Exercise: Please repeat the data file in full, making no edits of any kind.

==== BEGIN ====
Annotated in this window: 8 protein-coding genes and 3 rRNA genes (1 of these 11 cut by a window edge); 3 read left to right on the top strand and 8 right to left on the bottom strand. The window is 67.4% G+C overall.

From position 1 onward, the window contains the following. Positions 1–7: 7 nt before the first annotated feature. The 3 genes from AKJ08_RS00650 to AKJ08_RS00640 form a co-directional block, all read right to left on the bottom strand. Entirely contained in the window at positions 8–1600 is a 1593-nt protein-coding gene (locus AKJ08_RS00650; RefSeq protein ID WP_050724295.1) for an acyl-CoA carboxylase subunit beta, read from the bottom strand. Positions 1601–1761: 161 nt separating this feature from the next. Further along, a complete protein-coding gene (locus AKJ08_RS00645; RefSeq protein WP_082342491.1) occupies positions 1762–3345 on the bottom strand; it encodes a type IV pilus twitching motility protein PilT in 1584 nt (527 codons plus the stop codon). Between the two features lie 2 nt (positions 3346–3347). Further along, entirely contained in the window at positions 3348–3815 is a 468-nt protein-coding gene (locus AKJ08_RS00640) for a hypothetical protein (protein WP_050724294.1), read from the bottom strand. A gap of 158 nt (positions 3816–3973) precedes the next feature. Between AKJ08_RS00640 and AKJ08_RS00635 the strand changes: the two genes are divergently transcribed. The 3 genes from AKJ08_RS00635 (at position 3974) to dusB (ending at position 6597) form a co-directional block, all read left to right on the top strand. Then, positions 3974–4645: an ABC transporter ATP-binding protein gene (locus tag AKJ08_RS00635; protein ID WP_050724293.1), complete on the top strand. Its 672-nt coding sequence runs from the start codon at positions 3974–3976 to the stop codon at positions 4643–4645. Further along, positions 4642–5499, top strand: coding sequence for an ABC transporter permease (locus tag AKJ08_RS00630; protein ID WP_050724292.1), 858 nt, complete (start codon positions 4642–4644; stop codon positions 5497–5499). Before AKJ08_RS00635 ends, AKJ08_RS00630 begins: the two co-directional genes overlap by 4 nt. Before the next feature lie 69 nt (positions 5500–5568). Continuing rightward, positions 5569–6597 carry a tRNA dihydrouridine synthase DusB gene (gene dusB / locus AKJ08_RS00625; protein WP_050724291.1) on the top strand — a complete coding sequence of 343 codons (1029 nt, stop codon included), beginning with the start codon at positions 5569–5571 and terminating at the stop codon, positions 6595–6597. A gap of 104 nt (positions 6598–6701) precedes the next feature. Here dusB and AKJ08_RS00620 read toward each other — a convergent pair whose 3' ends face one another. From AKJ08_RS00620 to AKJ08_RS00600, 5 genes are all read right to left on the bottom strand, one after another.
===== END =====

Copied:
Annotated in this window: 8 protein-coding genes and 3 rRNA genes (1 of these 11 cut by a window edge); 3 read left to right on the top strand and 8 right to left on the bottom strand. The window is 67.4% G+C overall.

From position 1 onward, the window contains the following. Positions 1–7: 7 nt before the first annotated feature. The 3 genes from AKJ08_RS00650 to AKJ08_RS00640 form a co-directional block, all read right to left on the bottom strand. Entirely contained in the window at positions 8–1600 is a 1593-nt protein-coding gene (locus AKJ08_RS00650; RefSeq protein ID WP_050724295.1) for an acyl-CoA carboxylase subunit beta, read from the bottom strand. Positions 1601–1761: 161 nt separating this feature from the next. Further along, a complete protein-coding gene (locus AKJ08_RS00645; RefSeq protein WP_082342491.1) occupies positions 1762–3345 on the bottom strand; it encodes a type IV pilus twitching motility protein PilT in 1584 nt (527 codons plus the stop codon). Between the two features lie 2 nt (positions 3346–3347). Further along, entirely contained in the window at positions 3348–3815 is a 468-nt protein-coding gene (locus AKJ08_RS00640) for a hypothetical protein (protein WP_050724294.1), read from the bottom strand. A gap of 158 nt (positions 3816–3973) precedes the next feature. Between AKJ08_RS00640 and AKJ08_RS00635 the strand changes: the two genes are divergently transcribed. The 3 genes from AKJ08_RS00635 (at position 3974) to dusB (ending at position 6597) form a co-directional block, all read left to right on the top strand. Then, positions 3974–4645: an ABC transporter ATP-binding protein gene (locus tag AKJ08_RS00635; protein ID WP_050724293.1), complete on the top strand. Its 672-nt coding sequence runs from the start codon at positions 3974–3976 to the stop codon at positions 4643–4645. Further along, positions 4642–5499, top strand: coding sequence for an ABC transporter permease (locus tag AKJ08_RS00630; protein ID WP_050724292.1), 858 nt, complete (start codon positions 4642–4644; stop codon positions 5497–5499). Before AKJ08_RS00635 ends, AKJ08_RS00630 begins: the two co-directional genes overlap by 4 nt. Before the next feature lie 69 nt (positions 5500–5568). Continuing rightward, positions 5569–6597 carry a tRNA dihydrouridine synthase DusB gene (gene dusB / locus AKJ08_RS00625; protein WP_050724291.1) on the top strand — a complete coding sequence of 343 codons (1029 nt, stop codon included), beginning with the start codon at positions 5569–5571 and terminating at the stop codon, positions 6595–6597. A gap of 104 nt (positions 6598–6701) precedes the next feature. Here dusB and AKJ08_RS00620 read toward each other — a convergent pair whose 3' ends face one another. From AKJ08_RS00620 to AKJ08_RS00600, 5 genes are all read right to left on the bottom strand, one after another.